Another speaker at the conference on “Faith, Homophobia, Transpho­bia and Human Rights” was Trevor Phillips, who chairs the Equality and Human Rights Com­mission. He spoke candidly about the con­troversy caused by the choice of the Revd Joel Edwards, formerly general director of the Evangelical Alliance, as a member of the commission. The TUC Annual Con­gress had unanimously called for Mr Edwards to be removed last year.

Mr Phillips said that he had failed both to “understand what the Evan­gelical Alliance represents” and “to anticipate the intense hurt” that the appointment had caused within the lesbian, gay, bisexual, and transexual (LGBT) community. He hoped that the commission would be judged on the basis of what it was able to deliver, and he promised that in relation to the LGBT strand there would be significant improvements soon.

Other speakers included the Regius Professor of Divinity at Ox­ford, Canon Marilyn McCord Adams, and Canon Giles Fraser. Both called for the Church of England to withdraw its claims for exemption from equal-opportunity laws. Canon Fraser saw no difference between these claims and the homophobia of the football terraces. Professor McCord Adams identified their origins in the “systemic evils” of idolatrous civic and fertility religion.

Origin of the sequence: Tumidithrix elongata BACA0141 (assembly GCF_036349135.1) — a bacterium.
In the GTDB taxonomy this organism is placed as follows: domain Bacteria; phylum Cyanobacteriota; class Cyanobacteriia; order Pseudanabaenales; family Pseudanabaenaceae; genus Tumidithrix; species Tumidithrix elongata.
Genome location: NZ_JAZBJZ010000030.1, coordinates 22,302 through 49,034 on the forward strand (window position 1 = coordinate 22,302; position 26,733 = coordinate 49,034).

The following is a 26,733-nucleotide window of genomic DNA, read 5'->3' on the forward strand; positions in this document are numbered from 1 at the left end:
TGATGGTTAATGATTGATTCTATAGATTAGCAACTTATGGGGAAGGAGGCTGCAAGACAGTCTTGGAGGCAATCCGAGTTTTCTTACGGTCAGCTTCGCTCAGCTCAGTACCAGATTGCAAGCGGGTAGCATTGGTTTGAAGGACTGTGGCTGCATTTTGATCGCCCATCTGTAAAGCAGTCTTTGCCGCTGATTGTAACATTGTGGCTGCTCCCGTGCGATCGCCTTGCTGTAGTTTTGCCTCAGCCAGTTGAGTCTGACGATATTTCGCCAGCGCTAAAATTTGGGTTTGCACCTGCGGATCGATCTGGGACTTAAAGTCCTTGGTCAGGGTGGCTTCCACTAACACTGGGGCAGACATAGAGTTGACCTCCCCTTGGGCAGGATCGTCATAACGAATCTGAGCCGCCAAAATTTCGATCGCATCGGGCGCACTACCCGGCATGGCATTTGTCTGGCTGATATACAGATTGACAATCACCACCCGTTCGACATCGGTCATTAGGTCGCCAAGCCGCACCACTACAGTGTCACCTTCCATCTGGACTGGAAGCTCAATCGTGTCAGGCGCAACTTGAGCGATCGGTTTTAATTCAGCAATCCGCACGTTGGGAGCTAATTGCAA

• Fr Mark says:

    According to the Christian Institute spokesman in the Telegraph: “Christians are sick to the back teeth of equality and diversity laws…”

    I’m “sick to the back teeth” of “Christian spokesmen” making such ridiculous statements.